Defence Minister explains purchasing two L-410 planes without public tender

Neither Defense Minister Martin Glváč nor Slovak Army Chief of Staff Peter Vanek considers the acquisition of two transport planes L-410 for €9.8 million a problem. Glváč insists they are actually proud to announce this transaction, which has caught negative media attention.

Neither Defense Minister Martin Glváč nor Slovak Army Chief of Staff Peter Vanek considers the acquisition of two transport planes L-410 for €9.8 million a problem. Glváč insists they are actually proud to announce this transaction, which has caught negative media attention.

"I do not perceive this exchange, the acquisition of these two planes, as a problem, and I resolutely reject any untruths I have heard in the media," Glváč told the SITA newswire on Monday, January 8. The Sme daily reported last week that the defence department is buying two smaller Turbolet L-410 transport planes without a public tender. The deal has allegedly been made based on a "contract for modernisation". The state decided to replace the two planes with new ones for which it will additionally pay. Thus, no bidding competition involving several potential suppliers could have taken place. Glváč claims he does not know Manipul, the company that mediated the deal between the ministry and the producer of the airplanes. According to the daily, Manipul was used by the ministry during the first tenure of the Smer party. Glváč, however, dismissed this information, arguing that the firm had already won the ministry's orders back when the current opposition was at the helm.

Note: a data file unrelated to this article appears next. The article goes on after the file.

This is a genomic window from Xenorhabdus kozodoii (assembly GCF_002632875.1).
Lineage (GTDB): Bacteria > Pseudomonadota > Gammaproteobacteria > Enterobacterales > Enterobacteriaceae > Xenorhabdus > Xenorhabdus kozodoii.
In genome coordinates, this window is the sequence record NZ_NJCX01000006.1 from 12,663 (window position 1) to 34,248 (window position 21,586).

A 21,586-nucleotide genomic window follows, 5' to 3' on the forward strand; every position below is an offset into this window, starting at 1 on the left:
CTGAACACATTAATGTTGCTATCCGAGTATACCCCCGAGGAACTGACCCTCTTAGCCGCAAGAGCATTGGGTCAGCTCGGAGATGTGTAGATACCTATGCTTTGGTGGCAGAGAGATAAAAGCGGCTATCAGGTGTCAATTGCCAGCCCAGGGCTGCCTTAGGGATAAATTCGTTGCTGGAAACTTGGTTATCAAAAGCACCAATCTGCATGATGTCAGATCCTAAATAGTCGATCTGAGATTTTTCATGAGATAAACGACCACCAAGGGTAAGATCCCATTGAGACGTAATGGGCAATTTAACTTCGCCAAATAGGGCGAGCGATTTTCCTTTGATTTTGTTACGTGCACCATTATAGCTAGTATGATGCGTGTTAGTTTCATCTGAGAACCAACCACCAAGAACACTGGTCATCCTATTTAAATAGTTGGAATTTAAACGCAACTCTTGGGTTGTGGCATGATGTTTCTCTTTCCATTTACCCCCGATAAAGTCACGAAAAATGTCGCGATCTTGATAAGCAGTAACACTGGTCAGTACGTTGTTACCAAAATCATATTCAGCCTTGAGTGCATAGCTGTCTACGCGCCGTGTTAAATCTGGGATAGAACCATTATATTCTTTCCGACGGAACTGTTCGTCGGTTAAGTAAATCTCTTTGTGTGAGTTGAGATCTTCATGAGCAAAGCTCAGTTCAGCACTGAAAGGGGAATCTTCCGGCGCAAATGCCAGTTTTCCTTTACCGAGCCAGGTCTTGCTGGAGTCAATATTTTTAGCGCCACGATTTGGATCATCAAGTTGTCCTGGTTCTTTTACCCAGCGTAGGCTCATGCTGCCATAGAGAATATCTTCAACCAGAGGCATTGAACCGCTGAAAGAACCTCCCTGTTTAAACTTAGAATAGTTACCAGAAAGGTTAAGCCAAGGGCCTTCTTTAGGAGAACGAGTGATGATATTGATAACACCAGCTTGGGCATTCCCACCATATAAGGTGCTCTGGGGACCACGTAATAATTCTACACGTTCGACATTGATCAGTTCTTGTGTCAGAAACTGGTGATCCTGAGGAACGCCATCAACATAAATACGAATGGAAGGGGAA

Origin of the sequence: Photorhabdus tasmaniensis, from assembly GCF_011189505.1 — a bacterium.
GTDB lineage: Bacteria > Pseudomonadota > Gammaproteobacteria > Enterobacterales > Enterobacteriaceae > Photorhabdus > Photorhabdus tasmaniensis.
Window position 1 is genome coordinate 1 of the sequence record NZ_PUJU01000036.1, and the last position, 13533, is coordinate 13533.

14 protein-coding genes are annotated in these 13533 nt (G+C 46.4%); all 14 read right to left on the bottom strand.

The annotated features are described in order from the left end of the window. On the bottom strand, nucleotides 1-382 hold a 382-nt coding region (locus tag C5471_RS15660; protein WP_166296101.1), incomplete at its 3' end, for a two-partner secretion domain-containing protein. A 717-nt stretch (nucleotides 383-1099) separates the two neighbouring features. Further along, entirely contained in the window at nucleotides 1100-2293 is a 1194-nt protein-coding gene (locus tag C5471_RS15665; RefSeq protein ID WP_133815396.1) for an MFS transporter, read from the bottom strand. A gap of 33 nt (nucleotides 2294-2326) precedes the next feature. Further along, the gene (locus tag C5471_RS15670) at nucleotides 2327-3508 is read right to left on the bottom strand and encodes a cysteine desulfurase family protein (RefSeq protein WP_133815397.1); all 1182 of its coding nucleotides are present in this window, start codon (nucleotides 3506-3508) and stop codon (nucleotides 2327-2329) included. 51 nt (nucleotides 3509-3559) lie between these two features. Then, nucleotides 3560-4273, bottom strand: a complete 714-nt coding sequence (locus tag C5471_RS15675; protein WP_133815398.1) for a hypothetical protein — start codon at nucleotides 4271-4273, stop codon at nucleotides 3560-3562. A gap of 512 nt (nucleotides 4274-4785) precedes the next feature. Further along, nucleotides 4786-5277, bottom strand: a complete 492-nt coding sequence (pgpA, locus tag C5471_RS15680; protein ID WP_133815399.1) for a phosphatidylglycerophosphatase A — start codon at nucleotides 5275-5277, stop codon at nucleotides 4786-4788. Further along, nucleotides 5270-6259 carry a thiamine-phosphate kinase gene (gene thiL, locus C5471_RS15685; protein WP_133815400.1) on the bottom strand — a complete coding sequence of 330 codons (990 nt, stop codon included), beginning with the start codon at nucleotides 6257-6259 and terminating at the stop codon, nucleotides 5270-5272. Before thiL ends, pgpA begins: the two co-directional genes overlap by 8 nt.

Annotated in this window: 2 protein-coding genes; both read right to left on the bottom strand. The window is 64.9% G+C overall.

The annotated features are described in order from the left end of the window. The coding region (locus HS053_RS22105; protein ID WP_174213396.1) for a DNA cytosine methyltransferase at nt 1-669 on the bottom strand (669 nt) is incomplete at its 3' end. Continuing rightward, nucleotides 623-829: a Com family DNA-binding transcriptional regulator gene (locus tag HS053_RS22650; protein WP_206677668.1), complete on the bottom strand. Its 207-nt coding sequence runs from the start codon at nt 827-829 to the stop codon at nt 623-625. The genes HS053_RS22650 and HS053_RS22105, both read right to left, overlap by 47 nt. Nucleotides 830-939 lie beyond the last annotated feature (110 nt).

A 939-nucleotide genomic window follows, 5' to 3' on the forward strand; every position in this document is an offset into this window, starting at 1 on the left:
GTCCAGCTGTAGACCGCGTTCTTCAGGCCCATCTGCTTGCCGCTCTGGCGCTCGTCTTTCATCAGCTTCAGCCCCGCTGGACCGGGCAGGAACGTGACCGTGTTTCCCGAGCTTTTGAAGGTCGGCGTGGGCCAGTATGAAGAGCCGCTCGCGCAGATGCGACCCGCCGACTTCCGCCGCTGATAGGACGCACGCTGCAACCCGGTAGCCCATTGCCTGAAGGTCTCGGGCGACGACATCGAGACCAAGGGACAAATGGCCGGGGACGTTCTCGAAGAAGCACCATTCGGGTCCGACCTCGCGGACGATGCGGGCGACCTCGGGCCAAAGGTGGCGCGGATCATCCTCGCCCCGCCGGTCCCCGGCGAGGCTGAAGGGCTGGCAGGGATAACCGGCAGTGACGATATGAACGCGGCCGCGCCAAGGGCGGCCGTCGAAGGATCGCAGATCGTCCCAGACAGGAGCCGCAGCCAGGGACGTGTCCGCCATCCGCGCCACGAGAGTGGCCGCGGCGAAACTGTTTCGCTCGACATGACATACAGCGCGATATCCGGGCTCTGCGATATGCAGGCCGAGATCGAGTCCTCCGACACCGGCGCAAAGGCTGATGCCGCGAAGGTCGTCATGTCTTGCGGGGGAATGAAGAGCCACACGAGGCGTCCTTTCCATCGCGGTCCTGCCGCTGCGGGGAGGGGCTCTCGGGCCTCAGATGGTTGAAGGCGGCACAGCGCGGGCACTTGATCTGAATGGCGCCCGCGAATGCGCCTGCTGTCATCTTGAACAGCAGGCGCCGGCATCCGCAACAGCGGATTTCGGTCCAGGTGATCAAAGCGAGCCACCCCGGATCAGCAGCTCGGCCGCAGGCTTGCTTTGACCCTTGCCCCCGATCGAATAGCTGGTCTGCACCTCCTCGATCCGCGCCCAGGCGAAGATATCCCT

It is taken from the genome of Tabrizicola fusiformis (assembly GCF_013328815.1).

It was utterly senseless of the Defence Ministry to replace two old L-410 aircrafts in a deal totalling €9.8 million, former head of the ministry Ľubomír Galko told the TASR newswire. According to Galko (of the opposition Freedom and Solidarity [SaS]), such an investment should be at the bottom of Slovakia's Armed Forces’ list of priorities. "We're short of money for health care, education and other priorities, but we're buying planes that can barely make it from Bratislava to Košice or Prague," he said, referring to the fact that the aircrafts are short-range. He also noted that the funds could have instead been invested in purchasing armoured personnel carriers or large military transport aircrafts such as the Spartan.

(Source: SITA, Sme, TASR)
Compiled by Zuzana Vilikovská from press reports
The Slovak Spectator cannot vouch for the accuracy of the information presented in its Flash News postings.

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